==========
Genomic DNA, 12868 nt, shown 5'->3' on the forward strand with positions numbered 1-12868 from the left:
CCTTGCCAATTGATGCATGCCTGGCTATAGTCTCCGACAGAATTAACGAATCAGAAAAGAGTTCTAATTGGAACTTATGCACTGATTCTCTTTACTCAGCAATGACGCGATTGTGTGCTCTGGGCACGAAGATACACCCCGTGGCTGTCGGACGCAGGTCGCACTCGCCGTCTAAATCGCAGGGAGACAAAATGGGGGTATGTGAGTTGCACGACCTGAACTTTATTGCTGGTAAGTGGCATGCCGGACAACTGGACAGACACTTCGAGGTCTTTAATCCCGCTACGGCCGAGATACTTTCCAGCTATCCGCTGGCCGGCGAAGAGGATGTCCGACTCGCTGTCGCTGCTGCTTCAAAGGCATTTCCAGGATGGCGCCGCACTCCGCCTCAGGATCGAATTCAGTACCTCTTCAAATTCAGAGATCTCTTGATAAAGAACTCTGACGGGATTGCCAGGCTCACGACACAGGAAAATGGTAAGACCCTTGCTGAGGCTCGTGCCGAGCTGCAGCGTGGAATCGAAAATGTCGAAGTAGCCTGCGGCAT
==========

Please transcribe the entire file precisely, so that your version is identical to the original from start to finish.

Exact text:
Genomic DNA, 12868 nt, shown 5'->3' on the forward strand with positions numbered 1-12868 from the left:
CCTTGCCAATTGATGCATGCCTGGCTATAGTCTCCGACAGAATTAACGAATCAGAAAAGAGTTCTAATTGGAACTTATGCACTGATTCTCTTTACTCAGCAATGACGCGATTGTGTGCTCTGGGCACGAAGATACACCCCGTGGCTGTCGGACGCAGGTCGCACTCGCCGTCTAAATCGCAGGGAGACAAAATGGGGGTATGTGAGTTGCACGACCTGAACTTTATTGCTGGTAAGTGGCATGCCGGACAACTGGACAGACACTTCGAGGTCTTTAATCCCGCTACGGCCGAGATACTTTCCAGCTATCCGCTGGCCGGCGAAGAGGATGTCCGACTCGCTGTCGCTGCTGCTTCAAAGGCATTTCCAGGATGGCGCCGCACTCCGCCTCAGGATCGAATTCAGTACCTCTTCAAATTCAGAGATCTCTTGATAAAGAACTCTGACGGGATTGCCAGGCTCACGACACAGGAAAATGGTAAGACCCTTGCTGAGGCTCGTGCCGAGCTGCAGCGTGGAATCGAAAATGTCGAAGTAGCCTGCGGCAT